Skip to: Content
Skip to: Site Navigation
Skip to: Search


In Iraq's Diyala Province, US forces anticipate exit

The American military is handing over control of projects in the troubled province ahead of a US-Iraqi security pact that could reduce the US footprint next year.

(Page 2 of 2)



But Balad Ruz is also a frequent stop for Schlicher and his civil affairs team. During a recent visit, he was impressed to find Mayor Mohammed Marouf al-Hussein meeting with local irrigation officials about a project to cope with years of drought. Days before, they went with Iraqi police to inspect pipes.

Skip to next paragraph

"This is good news," says Schlicher, as he steps into the meeting in the mayor's office. "It's Iraqis finding solutions to Iraqi problems. Six months ago, it would not be happening."

Discussion ensues about the irrigation options, the cost of a project with advanced American-made equipment, and the price paid by farmers for such help during the Saddam Hussein-era.

"We've got to stop thinking of next week, but the next year or two, because every project the [US-led] coalition has started, the government has taken over," says Schlicher.

But the provincial government has problems, and insecurity has prevented Diyala Province from spending all its $140 million budget for three years in a row.

"The things that are announced are one thing, and what happens is something else," says Mayor Hussein.

"It is amazing," agrees Schlicher, "how reality gets changed in that 1-1/2 hours it takes to drive to Baquba [the provincial capital]."

But the new reality is an effort to shift both US and Iraqi money through the Iraqi government.

Capt. Jonathan Norquist has a sheaf of project folders, the result of a lengthy process of vetting open bids for work.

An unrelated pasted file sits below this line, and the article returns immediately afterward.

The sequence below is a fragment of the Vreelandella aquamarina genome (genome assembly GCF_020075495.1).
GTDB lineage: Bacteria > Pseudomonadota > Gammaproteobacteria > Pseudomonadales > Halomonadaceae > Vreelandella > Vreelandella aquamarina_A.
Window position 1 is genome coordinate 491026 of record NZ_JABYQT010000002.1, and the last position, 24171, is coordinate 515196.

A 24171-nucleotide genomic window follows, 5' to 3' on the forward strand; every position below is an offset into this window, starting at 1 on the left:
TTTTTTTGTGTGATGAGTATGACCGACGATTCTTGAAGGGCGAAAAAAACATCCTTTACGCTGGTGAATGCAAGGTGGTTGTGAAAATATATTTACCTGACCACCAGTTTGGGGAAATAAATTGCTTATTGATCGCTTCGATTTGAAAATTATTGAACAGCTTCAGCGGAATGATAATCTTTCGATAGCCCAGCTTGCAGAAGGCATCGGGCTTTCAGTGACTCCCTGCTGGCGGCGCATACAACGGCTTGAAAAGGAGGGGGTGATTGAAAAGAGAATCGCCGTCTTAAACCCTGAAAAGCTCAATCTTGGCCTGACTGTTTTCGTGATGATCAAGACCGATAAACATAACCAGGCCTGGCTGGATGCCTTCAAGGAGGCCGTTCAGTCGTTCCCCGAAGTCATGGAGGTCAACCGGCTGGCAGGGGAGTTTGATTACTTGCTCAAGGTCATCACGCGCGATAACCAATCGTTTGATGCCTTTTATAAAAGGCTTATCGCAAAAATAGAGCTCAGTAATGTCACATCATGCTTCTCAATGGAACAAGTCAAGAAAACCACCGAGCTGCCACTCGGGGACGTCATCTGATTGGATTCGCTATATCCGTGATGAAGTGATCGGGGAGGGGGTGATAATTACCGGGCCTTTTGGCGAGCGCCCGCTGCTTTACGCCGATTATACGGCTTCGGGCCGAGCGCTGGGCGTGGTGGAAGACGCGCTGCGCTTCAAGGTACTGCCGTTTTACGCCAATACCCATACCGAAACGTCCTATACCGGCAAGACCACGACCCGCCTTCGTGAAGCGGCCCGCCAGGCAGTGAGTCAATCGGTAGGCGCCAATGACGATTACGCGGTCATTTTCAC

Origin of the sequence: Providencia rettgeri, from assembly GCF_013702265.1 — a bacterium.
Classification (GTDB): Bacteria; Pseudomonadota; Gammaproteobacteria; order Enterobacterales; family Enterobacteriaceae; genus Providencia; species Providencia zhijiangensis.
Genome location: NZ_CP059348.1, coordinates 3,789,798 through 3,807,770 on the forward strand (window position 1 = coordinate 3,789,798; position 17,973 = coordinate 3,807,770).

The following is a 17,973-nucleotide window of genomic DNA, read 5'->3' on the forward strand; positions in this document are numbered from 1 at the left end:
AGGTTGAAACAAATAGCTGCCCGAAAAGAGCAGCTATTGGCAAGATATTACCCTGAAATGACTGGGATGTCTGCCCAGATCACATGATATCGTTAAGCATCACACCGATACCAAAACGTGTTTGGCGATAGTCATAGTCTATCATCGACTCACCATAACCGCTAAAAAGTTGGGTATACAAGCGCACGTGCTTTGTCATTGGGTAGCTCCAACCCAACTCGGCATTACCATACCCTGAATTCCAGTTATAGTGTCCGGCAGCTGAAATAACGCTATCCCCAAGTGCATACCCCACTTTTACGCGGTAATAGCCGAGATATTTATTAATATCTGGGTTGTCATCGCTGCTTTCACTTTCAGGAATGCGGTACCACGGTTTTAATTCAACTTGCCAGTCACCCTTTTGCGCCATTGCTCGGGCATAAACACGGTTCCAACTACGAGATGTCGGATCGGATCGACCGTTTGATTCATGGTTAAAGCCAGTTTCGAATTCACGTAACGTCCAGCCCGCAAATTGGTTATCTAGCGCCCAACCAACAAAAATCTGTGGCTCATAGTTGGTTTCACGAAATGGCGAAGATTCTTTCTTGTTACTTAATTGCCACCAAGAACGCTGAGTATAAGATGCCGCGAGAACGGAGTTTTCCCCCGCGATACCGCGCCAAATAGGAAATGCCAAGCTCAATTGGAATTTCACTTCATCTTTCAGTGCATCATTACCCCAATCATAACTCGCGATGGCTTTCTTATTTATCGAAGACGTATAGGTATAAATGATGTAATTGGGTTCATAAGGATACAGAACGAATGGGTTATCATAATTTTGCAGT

"Getting this approval process without corruption is much more difficult" than using exclusively US funds as in the past, says Captain Norquist, a civil-military operations officer who has worked electrical and all local services here for a year.

"The way to make the government effective is forcing their systems to work," he says. "Throwing money around is not the right way – but to make them stand up."

The fact that Norquist is nation-building and not war-fighting would have been unthinkable even last year, when the company he was last with was "rendered combat ineffective" because of the number of casualties they sustained.

A US military report says that Balad Ruz is part of the "most neglected area" in the province. A 2008 plan to dig 184 new wells in the province, for example, did not include any in this area.

It notes the need to ensure locals do "not see the insurgency as a viable means to ensuring their future prosperity." The key for US officers is to "bridge communication gaps" between levels of local government to make it "self-sustaining."

And there is another reason to get this largely agricultural area working again.

"If they are farming, they are not out with Al Qaeda in Iraq or smuggling from Iran, so it's a security issue," says Schlicher. "Slowly, this area will make the turn and decide they want to live."

Permissions